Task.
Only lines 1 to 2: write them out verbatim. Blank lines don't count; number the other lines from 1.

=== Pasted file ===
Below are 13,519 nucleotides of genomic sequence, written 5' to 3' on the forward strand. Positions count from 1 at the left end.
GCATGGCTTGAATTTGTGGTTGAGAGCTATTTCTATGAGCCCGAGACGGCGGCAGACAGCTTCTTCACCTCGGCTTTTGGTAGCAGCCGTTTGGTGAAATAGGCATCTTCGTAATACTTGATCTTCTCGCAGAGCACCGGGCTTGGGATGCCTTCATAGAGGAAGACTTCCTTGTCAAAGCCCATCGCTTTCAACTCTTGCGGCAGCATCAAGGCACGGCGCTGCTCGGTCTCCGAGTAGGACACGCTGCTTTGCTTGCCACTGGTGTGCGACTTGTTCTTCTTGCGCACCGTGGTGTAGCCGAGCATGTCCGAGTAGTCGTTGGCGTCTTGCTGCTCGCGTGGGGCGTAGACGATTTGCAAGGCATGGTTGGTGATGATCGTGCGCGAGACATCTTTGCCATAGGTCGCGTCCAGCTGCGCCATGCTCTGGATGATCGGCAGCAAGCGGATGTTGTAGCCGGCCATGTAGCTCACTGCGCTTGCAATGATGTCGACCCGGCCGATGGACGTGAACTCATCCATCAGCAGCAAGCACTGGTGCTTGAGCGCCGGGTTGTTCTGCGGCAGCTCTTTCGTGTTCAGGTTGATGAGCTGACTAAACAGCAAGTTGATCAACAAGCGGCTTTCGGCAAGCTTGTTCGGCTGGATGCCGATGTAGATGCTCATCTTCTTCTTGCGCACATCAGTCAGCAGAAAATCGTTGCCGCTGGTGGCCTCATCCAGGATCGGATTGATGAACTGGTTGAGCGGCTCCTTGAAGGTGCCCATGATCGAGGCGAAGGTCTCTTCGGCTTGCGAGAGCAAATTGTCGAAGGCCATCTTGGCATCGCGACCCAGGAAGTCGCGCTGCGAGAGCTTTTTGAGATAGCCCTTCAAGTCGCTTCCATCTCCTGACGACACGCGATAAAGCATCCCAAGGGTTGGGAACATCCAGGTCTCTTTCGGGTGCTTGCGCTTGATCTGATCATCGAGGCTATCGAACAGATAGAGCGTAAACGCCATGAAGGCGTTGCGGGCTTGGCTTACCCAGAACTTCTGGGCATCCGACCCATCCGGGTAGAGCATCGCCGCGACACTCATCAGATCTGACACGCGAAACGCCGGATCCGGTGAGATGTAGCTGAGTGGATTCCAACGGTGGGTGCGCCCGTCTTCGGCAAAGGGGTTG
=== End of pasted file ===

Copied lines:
Below are 13,519 nucleotides of genomic sequence, written 5' to 3' on the forward strand. Positions count from 1 at the left end.
GCATGGCTTGAATTTGTGGTTGAGAGCTATTTCTATGAGCCCGAGACGGCGGCAGACAGCTTCTTCACCTCGGCTTTTGGTAGCAGCCGTTTGGTGAAATAGGCATCTTCGTAATACTTGATCTTCTCGCAGAGCACCGGGCTTGGGATGCCTTCATAGAGGAAGACTTCCTTGTCAAAGCCCATCGCTTTCAACTCTTGCGGCAGCATCAAGGCACGGCGCTGCTCGGTCTCCGAGTAGGACACGCTGCTTTGCTTGCCACTGGTGTGCGACTTGTTCTTCTTGCGCACCGTGGTGTAGCCGAGCATGTCCGAGTAGTCGTTGGCGTCTTGCTGCTCGCGTGGGGCGTAGACGATTTGCAAGGCATGGTTGGTGATGATCGTGCGCGAGACATCTTTGCCATAGGTCGCGTCCAGCTGCGCCATGCTCTGGATGATCGGCAGCAAGCGGATGTTGTAGCCGGCCATGTAGCTCACTGCGCTTGCAATGATGTCGACCCGGCCGATGGACGTGAACTCATCCATCAGCAGCAAGCACTGGTGCTTGAGCGCCGGGTTGTTCTGCGGCAGCTCTTTCGTGTTCAGGTTGATGAGCTGACTAAACAGCAAGTTGATCAACAAGCGGCTTTCGGCAAGCTTGTTCGGCTGGATGCCGATGTAGATGCTCATCTTCTTCTTGCGCACATCAGTCAGCAGAAAATCGTTGCCGCTGGTGGCCTCATCCAGGATCGGATTGATGAACTGGTTGAGCGGCTCCTTGAAGGTGCCCATGATCGAGGCGAAGGTCTCTTCGGCTTGCGAGAGCAAATTGTCGAAGGCCATCTTGGCATCGCGACCCAGGAAGTCGCGCTGCGAGAGCTTTTTGAGATAGCCCTTCAAGTCGCTTCCATCTCCTGACGACACGCGATAAAGCATCCCAAGGGTTGGGAACATCCAGGTCTCTTTCGGGTGCTTGCGCTTGATCTGATCATCGAGGCTATCGAACAGATAGAGCGTAAACGCCATGAAGGCGTTGCGGGCTTGGCTTACCCAGAACTTCTGGGCATCCGACCCATCCGGGTAGAGCATCGCCGCGACACTCATCAGATCTGACACGCGAAACGCCGGATCCGGTGAGATGTAGCTGAGTGGATTCCAACGGTGGGTGCGCCCGTCTTCGGCAAAGGGGTTG